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FAA denies Republic Airways bid to reduce co-pilot training hours

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The U.S. Federal Aviation Administration (FAA) said on Monday it had denied a request by Republic Airways to allow the regional airline to reduce the number of hours needed to become a co-pilot. The FAA said it disagreed with the airline’s argument for allowing only 750 hours of flight experience instead of 1,500 hours. (www.reuters.com) Más...

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ravanviman
hal pushpak 3
The FAA does make concessions for hours towards the ATP rating depending on whether you were a military, had a bachelor's or associate degree (part 141 approved flight school). I believe the range is 750, 1000, 1250 respectively. And 1500 for everyone else.
wx1996
wx1996 3
A thought around this issue. Am I off in left field or does this make sense?

Root Issue: The FAA has not defined a training and proficiency standard that meets the needs of the industry.

Example:
You need a bus driver for a high-performance bus not just an old school bus.

Rule: The driver must have 1500 hours of driving experience to drive the bus.

Future gets their drivers license, then spends 1,500 hours driving a old used Nissan vista up and down the same interstate every day to build hours. The reach 1,500 hours and magically they will be a save Big Performance Bus Driver!

What about all the bad habits they learned in the slow old vista that must be broken when they try to drive the bus.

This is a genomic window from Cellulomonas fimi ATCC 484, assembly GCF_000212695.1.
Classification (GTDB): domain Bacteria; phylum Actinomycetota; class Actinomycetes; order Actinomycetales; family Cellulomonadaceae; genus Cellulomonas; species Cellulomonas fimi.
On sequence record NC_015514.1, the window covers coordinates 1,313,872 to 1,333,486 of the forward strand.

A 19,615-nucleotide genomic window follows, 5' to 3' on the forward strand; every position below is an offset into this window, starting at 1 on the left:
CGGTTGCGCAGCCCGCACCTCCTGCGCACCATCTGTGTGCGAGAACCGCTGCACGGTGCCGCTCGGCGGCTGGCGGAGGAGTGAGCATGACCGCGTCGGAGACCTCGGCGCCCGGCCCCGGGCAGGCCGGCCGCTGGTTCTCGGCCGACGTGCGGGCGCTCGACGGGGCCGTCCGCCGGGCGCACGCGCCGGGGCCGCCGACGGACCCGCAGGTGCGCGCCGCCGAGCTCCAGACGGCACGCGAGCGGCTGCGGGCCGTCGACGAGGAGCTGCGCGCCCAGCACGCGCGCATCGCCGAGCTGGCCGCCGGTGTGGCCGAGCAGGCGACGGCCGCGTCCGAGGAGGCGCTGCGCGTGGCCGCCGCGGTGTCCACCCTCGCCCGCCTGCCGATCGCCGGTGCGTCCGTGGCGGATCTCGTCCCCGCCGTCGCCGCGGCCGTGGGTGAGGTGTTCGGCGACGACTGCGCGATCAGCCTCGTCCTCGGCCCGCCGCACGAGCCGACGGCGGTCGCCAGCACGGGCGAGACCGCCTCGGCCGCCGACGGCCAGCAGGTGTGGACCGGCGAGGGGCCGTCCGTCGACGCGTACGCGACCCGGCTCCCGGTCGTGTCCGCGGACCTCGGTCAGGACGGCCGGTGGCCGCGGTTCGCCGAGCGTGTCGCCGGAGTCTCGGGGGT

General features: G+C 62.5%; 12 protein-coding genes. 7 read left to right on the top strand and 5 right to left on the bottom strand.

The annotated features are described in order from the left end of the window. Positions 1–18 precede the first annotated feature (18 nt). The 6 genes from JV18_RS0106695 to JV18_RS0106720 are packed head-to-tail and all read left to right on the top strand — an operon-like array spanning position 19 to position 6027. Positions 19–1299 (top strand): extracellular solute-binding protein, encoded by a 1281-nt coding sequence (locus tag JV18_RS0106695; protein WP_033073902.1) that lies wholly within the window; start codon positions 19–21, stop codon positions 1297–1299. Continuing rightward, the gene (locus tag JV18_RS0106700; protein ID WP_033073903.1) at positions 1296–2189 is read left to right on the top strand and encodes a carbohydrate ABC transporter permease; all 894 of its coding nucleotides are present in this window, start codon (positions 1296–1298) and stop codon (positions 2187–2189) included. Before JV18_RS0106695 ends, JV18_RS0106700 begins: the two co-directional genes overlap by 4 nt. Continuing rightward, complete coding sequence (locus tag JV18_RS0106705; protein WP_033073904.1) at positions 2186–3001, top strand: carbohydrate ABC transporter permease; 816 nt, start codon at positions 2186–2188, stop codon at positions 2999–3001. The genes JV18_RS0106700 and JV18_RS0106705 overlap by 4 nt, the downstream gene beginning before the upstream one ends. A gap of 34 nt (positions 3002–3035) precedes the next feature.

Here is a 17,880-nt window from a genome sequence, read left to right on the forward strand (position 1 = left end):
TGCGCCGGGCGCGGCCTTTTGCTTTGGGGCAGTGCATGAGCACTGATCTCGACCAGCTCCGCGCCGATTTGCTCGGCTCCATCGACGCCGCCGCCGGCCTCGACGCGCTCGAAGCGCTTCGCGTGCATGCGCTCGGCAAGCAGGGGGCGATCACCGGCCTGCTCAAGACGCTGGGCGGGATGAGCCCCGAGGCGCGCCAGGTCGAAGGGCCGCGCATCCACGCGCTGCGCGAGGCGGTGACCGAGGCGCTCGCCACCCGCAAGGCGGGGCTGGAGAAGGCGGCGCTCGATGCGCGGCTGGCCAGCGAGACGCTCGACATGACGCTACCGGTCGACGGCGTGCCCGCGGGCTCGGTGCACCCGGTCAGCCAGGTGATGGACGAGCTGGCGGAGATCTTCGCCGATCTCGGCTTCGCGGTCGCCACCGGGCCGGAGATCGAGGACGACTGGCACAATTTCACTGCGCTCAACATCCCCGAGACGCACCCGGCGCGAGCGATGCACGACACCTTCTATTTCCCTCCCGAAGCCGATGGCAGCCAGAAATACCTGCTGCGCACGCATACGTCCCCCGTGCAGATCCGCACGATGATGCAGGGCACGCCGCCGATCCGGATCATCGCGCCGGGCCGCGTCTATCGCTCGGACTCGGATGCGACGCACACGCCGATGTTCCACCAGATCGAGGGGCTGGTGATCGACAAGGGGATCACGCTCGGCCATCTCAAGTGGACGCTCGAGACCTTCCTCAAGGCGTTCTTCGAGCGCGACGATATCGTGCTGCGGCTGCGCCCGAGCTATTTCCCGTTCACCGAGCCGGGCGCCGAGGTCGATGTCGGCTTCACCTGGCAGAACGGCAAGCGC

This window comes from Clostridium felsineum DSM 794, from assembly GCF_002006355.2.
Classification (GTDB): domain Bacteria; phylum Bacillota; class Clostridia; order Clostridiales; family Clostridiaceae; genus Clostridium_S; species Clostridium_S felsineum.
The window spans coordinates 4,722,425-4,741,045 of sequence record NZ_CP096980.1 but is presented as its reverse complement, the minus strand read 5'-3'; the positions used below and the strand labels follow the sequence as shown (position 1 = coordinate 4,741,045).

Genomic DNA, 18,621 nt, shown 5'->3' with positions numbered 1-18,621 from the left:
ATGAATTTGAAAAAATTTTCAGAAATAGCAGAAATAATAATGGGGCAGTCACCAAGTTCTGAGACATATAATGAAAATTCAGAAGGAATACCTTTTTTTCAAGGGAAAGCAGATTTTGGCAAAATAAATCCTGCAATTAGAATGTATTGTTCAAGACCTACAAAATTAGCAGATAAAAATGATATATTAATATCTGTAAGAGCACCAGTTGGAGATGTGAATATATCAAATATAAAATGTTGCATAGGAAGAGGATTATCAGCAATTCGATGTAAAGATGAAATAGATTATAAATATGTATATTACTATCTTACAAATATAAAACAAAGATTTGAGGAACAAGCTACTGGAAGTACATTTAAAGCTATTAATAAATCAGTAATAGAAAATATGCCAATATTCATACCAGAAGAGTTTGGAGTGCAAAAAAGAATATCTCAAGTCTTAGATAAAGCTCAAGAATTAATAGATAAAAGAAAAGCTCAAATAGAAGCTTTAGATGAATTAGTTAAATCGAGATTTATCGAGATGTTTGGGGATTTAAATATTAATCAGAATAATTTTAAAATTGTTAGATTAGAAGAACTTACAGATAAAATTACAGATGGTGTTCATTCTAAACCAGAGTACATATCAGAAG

The Republic approach:

The US Military has fully trained and qualified pilots after 300-400 hours. Republic and the other airlines created a training program that applied to flying their aircraft, not an old beat-up Cessna 172. They have a very high standard program that creates related proficiency. Not memorizing the same cheap routine of building hours flying the cheapest aircraft they can rent, Cessna 172.

The FAA standard for 1,500 hours was a union ploy to force regional airlines to have to pay more for pilots, wrapped in a public safety scare campaign.

The Union should work with the FAA and Airlines to define a training and proficiency standard. Everyone acknowledges that military pilot training is a much better and higher standard. This proves it is possible to have a good safe Co-pilot is a lot less than 1,500 hours.

Then for seasoning and on-boarding add a minimum flightdeck minimum crew standard. New co-pilots are only placed with seasoned Captains or Instructors for their first 200-500 hours. Even becoming an instructor in an old slow Cessna does little to prepare you for the world of the Passenger Jet.

You cannot learn to drive a bus by driving a car. Same goes for ATP rated pilots. They need time in real passenger aircraft not Cessna 172’s trying to build hours. As they are first hired, they are there for backup Captain. Today we have junior pilots learning bad habits in old slow aircraft building 1,500 hours. They are NOT experienced on the fast performant passenger aircraft. They do not think at the speed of the passenger aircraft. They can only learn this after they are hired or if they are lucky enough to be one of the few that fly private jets, cargo, or overseas airlines.
avionik99
avionik99 3
If you can't figure out how to do your job after 750 hours?? And thats just the hours in the air! There are countless hours of out of the seat training also. The 1500 hours need to be dropped!
davidfairchild53
Thank you FAA for stopping that nonsense!

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